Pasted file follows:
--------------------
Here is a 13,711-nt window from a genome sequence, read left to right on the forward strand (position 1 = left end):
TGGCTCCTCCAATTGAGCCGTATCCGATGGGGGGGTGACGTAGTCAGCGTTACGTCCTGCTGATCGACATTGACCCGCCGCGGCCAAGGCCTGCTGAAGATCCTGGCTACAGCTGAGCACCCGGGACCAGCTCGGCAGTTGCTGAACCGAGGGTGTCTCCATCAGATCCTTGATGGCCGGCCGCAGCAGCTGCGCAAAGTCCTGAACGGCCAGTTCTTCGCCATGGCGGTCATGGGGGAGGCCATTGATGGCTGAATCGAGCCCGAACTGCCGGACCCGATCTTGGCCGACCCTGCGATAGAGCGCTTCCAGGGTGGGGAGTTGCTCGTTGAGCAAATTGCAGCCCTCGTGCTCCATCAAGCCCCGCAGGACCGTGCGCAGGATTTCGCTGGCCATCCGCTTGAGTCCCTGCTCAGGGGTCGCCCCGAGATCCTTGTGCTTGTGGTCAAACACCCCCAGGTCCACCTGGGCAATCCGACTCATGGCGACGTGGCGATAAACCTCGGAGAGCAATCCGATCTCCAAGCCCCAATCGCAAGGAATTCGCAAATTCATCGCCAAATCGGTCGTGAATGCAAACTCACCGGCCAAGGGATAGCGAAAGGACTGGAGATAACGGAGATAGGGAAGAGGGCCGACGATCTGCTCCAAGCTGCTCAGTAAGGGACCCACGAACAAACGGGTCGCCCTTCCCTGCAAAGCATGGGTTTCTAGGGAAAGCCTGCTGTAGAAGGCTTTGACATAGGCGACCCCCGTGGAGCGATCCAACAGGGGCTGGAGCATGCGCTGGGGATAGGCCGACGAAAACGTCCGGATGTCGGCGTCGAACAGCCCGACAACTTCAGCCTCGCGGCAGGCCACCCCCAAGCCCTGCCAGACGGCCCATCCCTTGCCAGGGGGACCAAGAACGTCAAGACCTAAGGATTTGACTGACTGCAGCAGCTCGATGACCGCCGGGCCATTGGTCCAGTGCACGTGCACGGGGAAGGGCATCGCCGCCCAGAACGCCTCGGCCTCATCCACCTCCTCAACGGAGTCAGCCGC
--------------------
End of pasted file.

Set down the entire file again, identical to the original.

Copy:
Here is a 13,711-nt window from a genome sequence, read left to right on the forward strand (position 1 = left end):
TGGCTCCTCCAATTGAGCCGTATCCGATGGGGGGGTGACGTAGTCAGCGTTACGTCCTGCTGATCGACATTGACCCGCCGCGGCCAAGGCCTGCTGAAGATCCTGGCTACAGCTGAGCACCCGGGACCAGCTCGGCAGTTGCTGAACCGAGGGTGTCTCCATCAGATCCTTGATGGCCGGCCGCAGCAGCTGCGCAAAGTCCTGAACGGCCAGTTCTTCGCCATGGCGGTCATGGGGGAGGCCATTGATGGCTGAATCGAGCCCGAACTGCCGGACCCGATCTTGGCCGACCCTGCGATAGAGCGCTTCCAGGGTGGGGAGTTGCTCGTTGAGCAAATTGCAGCCCTCGTGCTCCATCAAGCCCCGCAGGACCGTGCGCAGGATTTCGCTGGCCATCCGCTTGAGTCCCTGCTCAGGGGTCGCCCCGAGATCCTTGTGCTTGTGGTCAAACACCCCCAGGTCCACCTGGGCAATCCGACTCATGGCGACGTGGCGATAAACCTCGGAGAGCAATCCGATCTCCAAGCCCCAATCGCAAGGAATTCGCAAATTCATCGCCAAATCGGTCGTGAATGCAAACTCACCGGCCAAGGGATAGCGAAAGGACTGGAGATAACGGAGATAGGGAAGAGGGCCGACGATCTGCTCCAAGCTGCTCAGTAAGGGACCCACGAACAAACGGGTCGCCCTTCCCTGCAAAGCATGGGTTTCTAGGGAAAGCCTGCTGTAGAAGGCTTTGACATAGGCGACCCCCGTGGAGCGATCCAACAGGGGCTGGAGCATGCGCTGGGGATAGGCCGACGAAAACGTCCGGATGTCGGCGTCGAACAGCCCGACAACTTCAGCCTCGCGGCAGGCCACCCCCAAGCCCTGCCAGACGGCCCATCCCTTGCCAGGGGGACCAAGAACGTCAAGACCTAAGGATTTGACTGACTGCAGCAGCTCGATGACCGCCGGGCCATTGGTCCAGTGCACGTGCACGGGGAAGGGCATCGCCGCCCAGAACGCCTCGGCCTCATCCACCTCCTCAACGGAGTCAGCCGC